The $1.2 billion figure was reported months before Covid-19 closures: https://www.govinfo.gov/content/pkg/FR-2019-11-14/html/2019-24366.htm "In Table 3, FY 2019 and 2020 costs and revenue are averaged to determine the projected amounts to be recovered through this rule. Based on current immigration benefit and biometric services fees and projected volumes, USCIS expects fees to generate $3.41 billion in average annual revenue in FY 2019 and FY 2020. For the same period, the average annual cost of processing those immigration benefit requests and providing biometric services is $4.67 billion. This yields an average annual deficit of $1.26 billion. In other words, USCIS expects projected FY 2019/2020 total operating costs to exceed projected total revenue."

Exactly so it has nothing to do with corona virus. That was the reason they were planning to increase fees for most of the forms but vox article blames this pandemic to be the reason.  

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Country: Mexico
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15 minutes ago, cd37 said:

Exactly so it has nothing to do with corona virus. That was the reason they were planning to increase fees for most of the forms but vox article blames this pandemic to be the reason.  

The original deficit was set to be resolved by the fee increases.

That's not going to be met now because of the pandemic decreasing applications.

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28 minutes ago, cd37 said:

but vox article blames this pandemic to be the reason.  

I don't even consider it as an article. At least Washington Times and Fox quote an USCIS official:

https://m.washingtontimes.com/news/2020/may/15/citizenship-agency-faces-drastic-coronavirus-cash-/

https://1010wcsi.com/fox-politics/us-immigration-agency-says-it-might-not-make-payroll-without-congressional-help/

“Given the unprecedented nature of the global pandemic, there is no historical data that can be used to project the scope and duration of COVID-19’s impact on USCIS’ revenue,”

“USCIS will exhaust its funding this summer, and without congressional intervention, we risk not being able to make payroll and will have to take drastic actions to keep the agency afloat,”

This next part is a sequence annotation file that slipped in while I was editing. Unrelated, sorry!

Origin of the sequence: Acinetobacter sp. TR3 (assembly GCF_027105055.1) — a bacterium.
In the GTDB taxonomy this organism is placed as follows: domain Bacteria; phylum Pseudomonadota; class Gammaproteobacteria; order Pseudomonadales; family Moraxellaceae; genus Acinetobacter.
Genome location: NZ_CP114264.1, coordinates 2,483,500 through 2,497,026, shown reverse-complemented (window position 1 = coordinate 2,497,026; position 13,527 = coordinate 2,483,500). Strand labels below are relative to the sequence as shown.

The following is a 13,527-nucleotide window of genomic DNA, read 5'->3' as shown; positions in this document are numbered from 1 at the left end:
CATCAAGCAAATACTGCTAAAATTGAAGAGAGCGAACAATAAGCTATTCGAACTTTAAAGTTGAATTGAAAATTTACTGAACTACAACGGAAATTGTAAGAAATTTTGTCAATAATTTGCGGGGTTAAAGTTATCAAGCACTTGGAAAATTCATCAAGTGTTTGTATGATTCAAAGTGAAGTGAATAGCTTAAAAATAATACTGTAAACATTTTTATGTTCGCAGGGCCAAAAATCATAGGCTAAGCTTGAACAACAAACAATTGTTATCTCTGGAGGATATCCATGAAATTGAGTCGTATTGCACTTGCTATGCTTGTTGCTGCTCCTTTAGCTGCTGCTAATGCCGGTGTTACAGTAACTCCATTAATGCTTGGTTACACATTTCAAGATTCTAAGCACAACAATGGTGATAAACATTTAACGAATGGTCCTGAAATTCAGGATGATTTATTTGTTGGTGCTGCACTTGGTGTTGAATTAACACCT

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26 minutes ago, HRQX said:

I don't even consider it as an article. At least Washington Times and Fox quote an USCIS official:

https://m.washingtontimes.com/news/2020/may/15/citizenship-agency-faces-drastic-coronavirus-cash-/

https://1010wcsi.com/fox-politics/us-immigration-agency-says-it-might-not-make-payroll-without-congressional-help/

“Given the unprecedented nature of the global pandemic, there is no historical data that can be used to project the scope and duration of COVID-19’s impact on USCIS’ revenue,”

“USCIS will exhaust its funding this summer, and without congressional intervention, we risk not being able to make payroll and will have to take drastic actions to keep the agency afloat,”

What does it have to do with the pandemic. People are still filing applications. 

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2 hours ago, PhillyNatz said:

I believe the state department gets the fees for the visas not the USCIS. 
 

The issue is drop in applications, example with asylum applications, with the same level of staffing . That’s my assumption. 
 

Asylum applications have always been free so wouldn’t affect it.

 

DOS are still processing and accepting visa application fees etc to get people DQ, the only difference is they’re not scheduling interviews until embassies reopen.so highly unlikely they’re running out of money given the backlog


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Country: Mexico
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37 minutes ago, PhillyNatz said:

What does it have to do with the pandemic. People are still filing applications. 

And people are still working,  that  doesn't mean many others aren't.

The article doesn't state no one is filling. 

 

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Filed: Citizen (pnd) Country: Scotland
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Linky

 

“US Citizenship and Immigration Services is facing a massive budget shortfall because fewer immigrants are applying to enter the US“

 

 

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Maybe they change to a system where it's like this:

80% payment on petition.
20% payment due on adjudication. 

It would light a fire to get things processed faster.  

This pay now, and wait forever scheme is horrible.